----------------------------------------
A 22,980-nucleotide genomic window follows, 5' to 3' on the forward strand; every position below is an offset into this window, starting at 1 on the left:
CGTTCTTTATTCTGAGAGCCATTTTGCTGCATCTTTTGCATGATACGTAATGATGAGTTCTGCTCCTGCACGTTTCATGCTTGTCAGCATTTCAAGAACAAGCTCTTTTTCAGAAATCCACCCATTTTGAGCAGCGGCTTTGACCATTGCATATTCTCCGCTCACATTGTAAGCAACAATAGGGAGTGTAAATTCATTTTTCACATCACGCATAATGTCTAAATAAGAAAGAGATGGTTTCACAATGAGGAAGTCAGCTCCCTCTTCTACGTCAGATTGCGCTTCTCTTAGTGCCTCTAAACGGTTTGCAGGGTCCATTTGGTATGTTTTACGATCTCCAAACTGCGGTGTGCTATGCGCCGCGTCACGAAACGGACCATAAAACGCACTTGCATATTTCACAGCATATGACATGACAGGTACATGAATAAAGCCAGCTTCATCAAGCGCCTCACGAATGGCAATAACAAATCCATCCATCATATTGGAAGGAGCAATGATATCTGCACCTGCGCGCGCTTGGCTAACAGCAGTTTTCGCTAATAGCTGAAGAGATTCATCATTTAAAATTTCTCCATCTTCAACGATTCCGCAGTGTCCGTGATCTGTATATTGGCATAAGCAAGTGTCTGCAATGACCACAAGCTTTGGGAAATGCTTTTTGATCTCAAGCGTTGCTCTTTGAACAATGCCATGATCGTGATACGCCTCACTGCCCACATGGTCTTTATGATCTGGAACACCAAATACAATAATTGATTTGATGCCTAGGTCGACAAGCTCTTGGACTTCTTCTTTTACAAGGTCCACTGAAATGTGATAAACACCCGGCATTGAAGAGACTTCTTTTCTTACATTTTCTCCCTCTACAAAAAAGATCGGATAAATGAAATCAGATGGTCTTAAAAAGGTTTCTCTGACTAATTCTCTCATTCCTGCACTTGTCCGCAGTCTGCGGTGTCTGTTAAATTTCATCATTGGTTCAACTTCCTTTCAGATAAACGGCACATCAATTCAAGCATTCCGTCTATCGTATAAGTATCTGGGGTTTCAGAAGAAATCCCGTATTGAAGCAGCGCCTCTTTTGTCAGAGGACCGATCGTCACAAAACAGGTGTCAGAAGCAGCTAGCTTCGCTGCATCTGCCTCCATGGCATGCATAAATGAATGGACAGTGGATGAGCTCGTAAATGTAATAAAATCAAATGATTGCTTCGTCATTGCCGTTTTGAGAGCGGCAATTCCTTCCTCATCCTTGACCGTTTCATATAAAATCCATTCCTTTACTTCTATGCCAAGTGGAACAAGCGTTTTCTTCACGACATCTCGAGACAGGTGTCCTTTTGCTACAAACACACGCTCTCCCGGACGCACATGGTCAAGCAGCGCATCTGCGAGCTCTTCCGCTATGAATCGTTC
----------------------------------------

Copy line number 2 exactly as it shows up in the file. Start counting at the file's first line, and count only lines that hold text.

CGTTCTTTATTCTGAGAGCCATTTTGCTGCATCTTTTGCATGATACGTAATGATGAGTTCTGCTCCTGCACGTTTCATGCTTGTCAGCATTTCAAGAACAAGCTCTTTTTCAGAAATCCACCCATTTTGAGCAGCGGCTTTGACCATTGCATATTCTCCGCTCACATTGTAAGCAACAATAGGGAGTGTAAATTCATTTTTCACATCACGCATAATGTCTAAATAAGAAAGAGATGGTTTCACAATGAGGAAGTCAGCTCCCTCTTCTACGTCAGATTGCGCTTCTCTTAGTGCCTCTAAACGGTTTGCAGGGTCCATTTGGTATGTTTTACGATCTCCAAACTGCGGTGTGCTATGCGCCGCGTCACGAAACGGACCATAAAACGCACTTGCATATTTCACAGCATATGACATGACAGGTACATGAATAAAGCCAGCTTCATCAAGCGCCTCACGAATGGCAATAACAAATCCATCCATCATATTGGAAGGAGCAATGATATCTGCACCTGCGCGCGCTTGGCTAACAGCAGTTTTCGCTAATAGCTGAAGAGATTCATCATTTAAAATTTCTCCATCTTCAACGATTCCGCAGTGTCCGTGATCTGTATATTGGCATAAGCAAGTGTCTGCAATGACCACAAGCTTTGGGAAATGCTTTTTGATCTCAAGCGTTGCTCTTTGAACAATGCCATGATCGTGATACGCCTCACTGCCCACATGGTCTTTATGATCTGGAACACCAAATACAATAATTGATTTGATGCCTAGGTCGACAAGCTCTTGGACTTCTTCTTTTACAAGGTCCACTGAAATGTGATAAACACCCGGCATTGAAGAGACTTCTTTTCTTACATTTTCTCCCTCTACAAAAAAGATCGGATAAATGAAATCAGATGGTCTTAAAAAGGTTTCTCTGACTAATTCTCTCATTCCTGCACTTGTCCGCAGTCTGCGGTGTCTGTTAAATTTCATCATTGGTTCAACTTCCTTTCAGATAAACGGCACATCAATTCAAGCATTCCGTCTATCGTATAAGTATCTGGGGTTTCAGAAGAAATCCCGTATTGAAGCAGCGCCTCTTTTGTCAGAGGACCGATCGTCACAAAACAGGTGTCAGAAGCAGCTAGCTTCGCTGCATCTGCCTCCATGGCATGCATAAATGAATGGACAGTGGATGAGCTCGTAAATGTAATAAAATCAAATGATTGCTTCGTCATTGCCGTTTTGAGAGCGGCAATTCCTTCCTCATCCTTGACCGTTTCATATAAAATCCATTCCTTTACTTCTATGCCAAGTGGAACAAGCGTTTTCTTCACGACATCTCGAGACAGGTGTCCTTTTGCTACAAACACACGCTCTCCCGGACGCACATGGTCAAGCAGCGCATCTGCGAGCTCTTCCGCTATGAATCGTTC